Tuesday, July 17, 2012. Chaos and violence continue, a rumor circulates about Grand Ayatollah Ali al-Sistani, the Iraqi government screams "mine!," Nouri decides to sue over allegations against him, Nouri hurls allegations at others, and more.
Starting in the US where there's major news on the legislative front. Senator Patty Murray is the Chair of the Senate Veterans Affairs Committee. Her office issued the following today:
FOR PLANNING PURPOSES
Tuesday, July 17, 2012
CONTACT: Murray Press Office
TOMORROW: Murray to Call on Senate to Pass Veterans Omnibus Legislation
Murray will ask for immediate passage of the Honoring America's Veterans and Caring for Camp Lejeune Families Act of 2012
(Washington, D.C.) -- Tomorrow, Wednesday, July 18th, U.S. Senator Patty Murray will give a speech on the Senate floor calling for unanimous consent on the Honoring America's Veterans and Caring for Camp Lejeune Families Act of 2012, bipartisan, bicameral, and comprehensive legislation that combines provisions of the Veterans Programs Improvement Act of 2011 (S. 914, Report No. 112-088) and Honoring American Veterans Act of 2011 (H.R. 1627, Report No. 112-084 Part 1), as well as provisions from other Senate and House legislation. This comprehensive package would extend health care to veterans and their families who lived at Camp Lejeune, expand critical health programs, improve housing programs for severely disabled veterans, enhance programs for homeless veterans, and make needed improvements to the disability claims system.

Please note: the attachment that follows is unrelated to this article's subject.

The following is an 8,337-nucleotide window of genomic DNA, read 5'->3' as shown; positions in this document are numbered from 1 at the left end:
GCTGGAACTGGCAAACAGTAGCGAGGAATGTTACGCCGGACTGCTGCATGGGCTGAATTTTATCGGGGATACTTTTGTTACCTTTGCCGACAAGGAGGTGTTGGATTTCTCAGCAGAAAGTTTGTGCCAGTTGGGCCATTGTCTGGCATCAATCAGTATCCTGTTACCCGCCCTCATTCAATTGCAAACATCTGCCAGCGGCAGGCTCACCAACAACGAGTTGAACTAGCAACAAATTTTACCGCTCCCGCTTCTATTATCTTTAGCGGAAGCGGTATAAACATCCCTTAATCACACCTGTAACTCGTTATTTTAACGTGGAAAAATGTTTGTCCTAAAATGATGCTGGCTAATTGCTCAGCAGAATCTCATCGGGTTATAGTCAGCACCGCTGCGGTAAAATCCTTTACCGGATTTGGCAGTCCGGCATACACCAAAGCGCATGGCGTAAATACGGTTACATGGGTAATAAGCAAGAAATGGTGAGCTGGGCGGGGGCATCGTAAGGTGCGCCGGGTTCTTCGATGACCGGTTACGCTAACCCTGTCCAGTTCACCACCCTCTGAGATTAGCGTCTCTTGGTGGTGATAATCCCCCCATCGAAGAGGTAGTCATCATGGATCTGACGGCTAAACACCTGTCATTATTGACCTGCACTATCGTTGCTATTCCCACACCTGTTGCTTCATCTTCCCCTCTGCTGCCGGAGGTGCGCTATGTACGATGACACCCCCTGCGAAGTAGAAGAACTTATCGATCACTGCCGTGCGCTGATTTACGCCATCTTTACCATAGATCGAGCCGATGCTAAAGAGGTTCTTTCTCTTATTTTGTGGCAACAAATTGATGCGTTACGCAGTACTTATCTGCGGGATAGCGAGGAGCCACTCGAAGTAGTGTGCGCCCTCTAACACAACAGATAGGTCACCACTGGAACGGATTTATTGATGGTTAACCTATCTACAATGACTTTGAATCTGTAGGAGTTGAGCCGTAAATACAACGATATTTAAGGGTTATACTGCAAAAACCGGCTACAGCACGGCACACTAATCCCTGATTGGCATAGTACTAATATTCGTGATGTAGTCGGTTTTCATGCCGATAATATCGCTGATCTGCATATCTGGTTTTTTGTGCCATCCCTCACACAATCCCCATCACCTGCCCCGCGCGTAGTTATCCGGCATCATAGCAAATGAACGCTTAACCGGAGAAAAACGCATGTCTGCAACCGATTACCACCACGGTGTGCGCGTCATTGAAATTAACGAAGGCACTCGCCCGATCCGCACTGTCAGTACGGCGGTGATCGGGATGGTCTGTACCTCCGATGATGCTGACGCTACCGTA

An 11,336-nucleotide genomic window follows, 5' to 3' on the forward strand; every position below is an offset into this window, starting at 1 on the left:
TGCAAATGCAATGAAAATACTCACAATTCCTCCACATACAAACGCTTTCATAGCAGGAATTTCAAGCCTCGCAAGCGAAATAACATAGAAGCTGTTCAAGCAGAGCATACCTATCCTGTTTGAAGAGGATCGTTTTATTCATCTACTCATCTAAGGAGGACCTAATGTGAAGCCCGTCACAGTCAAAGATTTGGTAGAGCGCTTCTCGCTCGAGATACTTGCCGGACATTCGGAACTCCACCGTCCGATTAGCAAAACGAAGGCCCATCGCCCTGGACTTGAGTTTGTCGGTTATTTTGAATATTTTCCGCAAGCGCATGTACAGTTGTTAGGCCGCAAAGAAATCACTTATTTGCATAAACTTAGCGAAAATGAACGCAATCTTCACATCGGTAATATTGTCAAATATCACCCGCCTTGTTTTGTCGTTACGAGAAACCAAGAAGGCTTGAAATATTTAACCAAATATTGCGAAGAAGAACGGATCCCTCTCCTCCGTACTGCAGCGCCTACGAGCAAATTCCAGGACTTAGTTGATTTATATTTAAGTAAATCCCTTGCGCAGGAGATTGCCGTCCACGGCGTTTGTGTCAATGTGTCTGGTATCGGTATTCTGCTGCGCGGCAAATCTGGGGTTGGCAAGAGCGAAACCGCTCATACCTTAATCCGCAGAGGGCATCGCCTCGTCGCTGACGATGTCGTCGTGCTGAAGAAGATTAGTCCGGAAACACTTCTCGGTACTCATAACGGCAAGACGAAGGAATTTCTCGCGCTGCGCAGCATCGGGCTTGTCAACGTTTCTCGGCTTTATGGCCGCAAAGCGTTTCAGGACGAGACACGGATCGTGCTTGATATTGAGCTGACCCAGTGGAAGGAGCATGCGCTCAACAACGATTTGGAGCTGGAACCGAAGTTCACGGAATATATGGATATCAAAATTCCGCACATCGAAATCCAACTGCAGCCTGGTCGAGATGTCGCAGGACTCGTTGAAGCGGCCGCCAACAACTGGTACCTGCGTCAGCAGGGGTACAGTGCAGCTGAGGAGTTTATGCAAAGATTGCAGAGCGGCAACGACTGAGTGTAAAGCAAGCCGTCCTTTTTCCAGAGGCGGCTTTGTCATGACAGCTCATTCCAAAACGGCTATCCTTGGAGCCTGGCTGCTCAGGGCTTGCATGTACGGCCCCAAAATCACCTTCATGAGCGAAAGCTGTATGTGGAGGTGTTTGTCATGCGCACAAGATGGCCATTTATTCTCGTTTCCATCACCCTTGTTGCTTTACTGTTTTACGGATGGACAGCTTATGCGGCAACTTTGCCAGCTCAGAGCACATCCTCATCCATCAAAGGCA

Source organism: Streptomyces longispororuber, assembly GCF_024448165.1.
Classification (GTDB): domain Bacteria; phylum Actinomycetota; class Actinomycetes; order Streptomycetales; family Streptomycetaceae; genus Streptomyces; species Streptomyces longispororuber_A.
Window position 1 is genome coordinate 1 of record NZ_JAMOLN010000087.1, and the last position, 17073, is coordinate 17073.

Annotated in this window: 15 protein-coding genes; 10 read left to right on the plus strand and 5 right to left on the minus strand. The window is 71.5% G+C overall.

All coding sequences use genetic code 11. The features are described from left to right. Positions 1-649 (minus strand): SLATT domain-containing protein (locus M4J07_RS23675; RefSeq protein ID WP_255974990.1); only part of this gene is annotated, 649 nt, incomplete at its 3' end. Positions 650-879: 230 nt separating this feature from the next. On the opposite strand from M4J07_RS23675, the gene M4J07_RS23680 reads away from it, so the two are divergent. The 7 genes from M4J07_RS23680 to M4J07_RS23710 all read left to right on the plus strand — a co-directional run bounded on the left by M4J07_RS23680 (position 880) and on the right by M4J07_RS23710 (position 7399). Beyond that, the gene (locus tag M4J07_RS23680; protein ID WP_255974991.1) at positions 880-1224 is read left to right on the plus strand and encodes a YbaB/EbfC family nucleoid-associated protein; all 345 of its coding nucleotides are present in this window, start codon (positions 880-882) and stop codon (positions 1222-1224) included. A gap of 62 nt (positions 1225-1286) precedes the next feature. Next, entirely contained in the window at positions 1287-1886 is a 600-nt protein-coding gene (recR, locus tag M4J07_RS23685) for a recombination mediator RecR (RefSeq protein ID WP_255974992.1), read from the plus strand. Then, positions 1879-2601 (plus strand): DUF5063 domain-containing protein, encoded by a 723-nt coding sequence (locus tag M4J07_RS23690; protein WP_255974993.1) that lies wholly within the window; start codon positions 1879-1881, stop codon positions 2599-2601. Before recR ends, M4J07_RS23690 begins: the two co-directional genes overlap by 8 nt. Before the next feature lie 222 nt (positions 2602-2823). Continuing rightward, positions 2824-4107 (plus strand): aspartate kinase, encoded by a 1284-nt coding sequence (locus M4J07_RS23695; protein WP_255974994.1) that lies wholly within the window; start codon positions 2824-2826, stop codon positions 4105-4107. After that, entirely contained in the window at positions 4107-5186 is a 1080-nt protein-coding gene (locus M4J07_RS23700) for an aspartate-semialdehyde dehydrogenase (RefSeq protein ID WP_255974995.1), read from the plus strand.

WHO:U.S. Senator Patty Murray
WHAT: Senator Murray will seek unanimous consent on the passage of important veterans omnibus legislation.
Camp Lejeune is a North Caroline Marine Corps base which was considered to be one of "the biggest water-contimination case[s] in history, with more than a million people potentially exposed to carcinogens such as TCE and benzene from the 1950s to 1985, when the poisoned wells were shut down" (Mike Manager of GovExec). Franco Ordonez (McClatchy Newspapers) observes, "Up to 750,000 people at Camp Lejeune may have been exposed to water that was poisoned with trichloroethylene, tetrachloroethylene, benzene and vinyl chloride. Some medical experts have linked the contamination to birth defects, childhood leukemia and a variety of other cancers."
Senator Richard Burr, Ranking Member on the Senate Veterans Affairs Committee, has long championed this issue. Last month, Kat reported on a Senate Veterans Affairs Committeee hearing and how there appeared to be movement on this issue and she quoted Chair Murry stating: